The End of the F***ing World (Season 1), 2017
Signed up the 28/03/2017
We've seen teen angst and existential dread, in movies and series such as The Breakfast Club, The Perks of Being a Wallflower and Kids, but we've probably never seen it to such extremes—not often enough anyway. The End of the F***ing World unfolds like uncensored commentary. Hell, not even the word "uncensored" serves justice to this coal-black comedy.
As ballsy and bold as it is, the show is nicely layered with room for emotion and reflection. When the characters individually look into themselves, through narration, the audience is afforded the opportunity to feel, project if you will. The entire plot comes forth as a confrontation. It mocks what humans have established as morals, and other social formalities. It establishes the new normal, or at least tries to get us to chill out a bit and stop being fussy about what's the right or wrong way to be one's self.
The leads, Alyssa and James, are what you would call socially awkward. In the extreme sense, too. Upon been f**ked off with their own relentlessly terrible lives, they cross paths and eventually decide to hit the road together. They find themselves tangled in a dysfunctional romance. They commit crimes together. They are misfits together. They share a strange adoration for one another. All the while they're secretly assessing each other's behavioural traits. Picking at each other's personalities, and condemning each other for it, too. All of this unfolds while they're trying to track down Alyssa's deadbeat, criminal dad who might or might not help them—or even embrace Alyssa as his own; her biggest fear.
It's intoxicating to watch. Either you're so compelled by the plot as it unfolds that you want to rebel yourself, throw a finger at d**khead or two, or you feel a sense of relief; relief that your dark, horrible thoughts aren't so extreme after all. That you're not alone when you want to just scream and tear the world apart with your bear hands. The show more than anything helps put into perspective the world's moral values against our own. Alyssa and James are both deeply wounded. They each have problems at home where they're missing one blood-parent, while they're annoyed with the one that's present for various reasons. They're a mysterious coupling. The things they think about or get up to are just as unsettling. It's so much fun to watch what anarchic act Alyssa will commit to get under someone's skin, while James is in his head going through various murder plots.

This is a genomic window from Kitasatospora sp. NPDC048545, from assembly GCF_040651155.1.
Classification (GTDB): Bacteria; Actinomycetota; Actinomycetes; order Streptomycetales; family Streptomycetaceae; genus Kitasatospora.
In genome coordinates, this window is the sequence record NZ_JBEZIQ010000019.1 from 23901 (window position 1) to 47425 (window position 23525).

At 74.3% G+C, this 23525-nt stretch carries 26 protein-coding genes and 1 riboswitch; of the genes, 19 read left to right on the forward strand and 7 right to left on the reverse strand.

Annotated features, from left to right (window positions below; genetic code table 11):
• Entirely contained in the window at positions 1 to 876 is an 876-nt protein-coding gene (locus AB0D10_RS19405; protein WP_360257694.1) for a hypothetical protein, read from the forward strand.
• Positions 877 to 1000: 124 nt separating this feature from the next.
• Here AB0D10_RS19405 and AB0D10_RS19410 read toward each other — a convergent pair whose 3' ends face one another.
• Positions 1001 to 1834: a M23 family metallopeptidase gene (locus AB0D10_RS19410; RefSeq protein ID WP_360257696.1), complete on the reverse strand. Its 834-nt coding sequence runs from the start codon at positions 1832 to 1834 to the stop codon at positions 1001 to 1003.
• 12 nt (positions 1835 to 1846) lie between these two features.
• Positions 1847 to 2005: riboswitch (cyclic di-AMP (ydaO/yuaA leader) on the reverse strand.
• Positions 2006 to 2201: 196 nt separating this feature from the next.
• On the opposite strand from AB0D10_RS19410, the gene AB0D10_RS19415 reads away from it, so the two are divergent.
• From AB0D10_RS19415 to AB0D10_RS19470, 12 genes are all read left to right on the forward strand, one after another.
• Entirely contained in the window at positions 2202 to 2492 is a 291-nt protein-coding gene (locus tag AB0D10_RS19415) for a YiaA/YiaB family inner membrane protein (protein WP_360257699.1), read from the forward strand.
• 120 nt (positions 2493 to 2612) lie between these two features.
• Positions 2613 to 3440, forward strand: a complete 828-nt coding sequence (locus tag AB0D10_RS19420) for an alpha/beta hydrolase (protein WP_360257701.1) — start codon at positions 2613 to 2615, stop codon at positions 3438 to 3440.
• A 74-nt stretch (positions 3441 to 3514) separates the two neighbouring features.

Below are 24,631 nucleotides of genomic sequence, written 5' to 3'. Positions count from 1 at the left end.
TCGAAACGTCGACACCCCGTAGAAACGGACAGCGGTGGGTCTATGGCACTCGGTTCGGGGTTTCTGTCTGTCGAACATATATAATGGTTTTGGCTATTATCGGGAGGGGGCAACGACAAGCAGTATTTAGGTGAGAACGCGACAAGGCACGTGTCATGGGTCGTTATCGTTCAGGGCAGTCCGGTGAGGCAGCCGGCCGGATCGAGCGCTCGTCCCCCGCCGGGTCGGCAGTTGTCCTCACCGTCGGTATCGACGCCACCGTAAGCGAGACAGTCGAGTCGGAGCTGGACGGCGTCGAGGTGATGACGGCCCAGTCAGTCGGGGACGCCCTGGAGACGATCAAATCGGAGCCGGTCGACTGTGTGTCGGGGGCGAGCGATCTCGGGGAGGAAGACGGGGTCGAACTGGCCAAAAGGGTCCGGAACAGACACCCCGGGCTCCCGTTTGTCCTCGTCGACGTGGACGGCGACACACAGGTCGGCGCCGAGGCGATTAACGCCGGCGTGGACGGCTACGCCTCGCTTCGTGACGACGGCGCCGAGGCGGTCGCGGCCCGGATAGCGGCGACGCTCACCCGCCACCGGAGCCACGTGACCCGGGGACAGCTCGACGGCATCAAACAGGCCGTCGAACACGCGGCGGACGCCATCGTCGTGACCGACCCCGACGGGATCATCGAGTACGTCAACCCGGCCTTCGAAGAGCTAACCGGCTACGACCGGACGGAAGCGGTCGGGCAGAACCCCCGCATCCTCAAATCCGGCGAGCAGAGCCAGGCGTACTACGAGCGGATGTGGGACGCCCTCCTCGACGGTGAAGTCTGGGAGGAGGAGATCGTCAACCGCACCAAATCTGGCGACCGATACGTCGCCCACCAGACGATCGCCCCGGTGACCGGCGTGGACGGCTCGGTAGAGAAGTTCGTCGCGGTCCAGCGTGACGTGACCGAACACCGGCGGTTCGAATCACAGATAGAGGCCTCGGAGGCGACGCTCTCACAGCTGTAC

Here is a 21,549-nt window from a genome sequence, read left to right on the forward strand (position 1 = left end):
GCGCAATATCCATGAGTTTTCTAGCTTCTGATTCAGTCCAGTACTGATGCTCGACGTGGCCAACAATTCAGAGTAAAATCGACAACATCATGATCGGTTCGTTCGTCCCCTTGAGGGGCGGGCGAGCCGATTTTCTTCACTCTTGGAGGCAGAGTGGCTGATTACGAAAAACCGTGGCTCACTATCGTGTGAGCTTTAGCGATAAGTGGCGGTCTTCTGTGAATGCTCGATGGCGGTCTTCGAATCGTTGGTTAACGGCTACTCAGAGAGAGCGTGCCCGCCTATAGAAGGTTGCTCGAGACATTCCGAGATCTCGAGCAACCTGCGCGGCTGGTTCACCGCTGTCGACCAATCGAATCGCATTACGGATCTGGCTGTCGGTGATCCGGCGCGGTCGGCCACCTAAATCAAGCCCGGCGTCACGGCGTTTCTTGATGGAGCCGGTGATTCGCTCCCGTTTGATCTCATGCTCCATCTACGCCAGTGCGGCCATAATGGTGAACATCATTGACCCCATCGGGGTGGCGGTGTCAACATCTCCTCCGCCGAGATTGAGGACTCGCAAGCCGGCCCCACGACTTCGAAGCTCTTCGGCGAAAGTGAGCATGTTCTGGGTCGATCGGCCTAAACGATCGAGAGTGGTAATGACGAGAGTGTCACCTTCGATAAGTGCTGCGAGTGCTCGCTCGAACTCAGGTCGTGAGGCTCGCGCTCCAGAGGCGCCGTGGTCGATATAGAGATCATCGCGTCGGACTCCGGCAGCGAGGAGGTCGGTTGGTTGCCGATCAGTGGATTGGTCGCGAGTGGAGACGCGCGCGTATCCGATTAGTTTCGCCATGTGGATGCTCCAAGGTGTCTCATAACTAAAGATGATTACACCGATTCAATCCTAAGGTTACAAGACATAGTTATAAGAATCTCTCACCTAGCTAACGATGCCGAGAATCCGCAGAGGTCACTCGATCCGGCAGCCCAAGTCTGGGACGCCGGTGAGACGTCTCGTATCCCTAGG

The technical side of the show makes it that much more of an experience. It is shot and edited the same way as an indie you'd find randomly playing at the Cannes, or some big film festival of the sort. It looks crafty as hell, is what I mean. There's so much attention to detail here, especially paid to the location and landscape. The production and costume design are as fitting too.
This British dark comedy is quite... dark. As in the darkest shade of dark. The dialogue between Alyssa and James will probably make you feel like a dirty f**khead—that's if you already aren't one anyway. If you don't cringe or flinch watching this show, you're probably, like James states in the opening scene if the first episode, "a psychopath". It's visually unforgiving as well. Knives doing what knives do. Blood spraying at all angles. It's pretty sick. Anyone who has the gall for such physical and emotional torture, coupled with intense abstraction, will sure enjoy this.
Side note: if I didn't know any better, I'd say the show is inspired by the Coen Brother's momentus satirical crime drama, Fargo. But I know better than to draw parrells with no plans of articulating.
Cherry on top? "If this was a film, we'd probably be American", obviously jabbing at Hollywood. Netflix is what you'd call ballsy as f**k.
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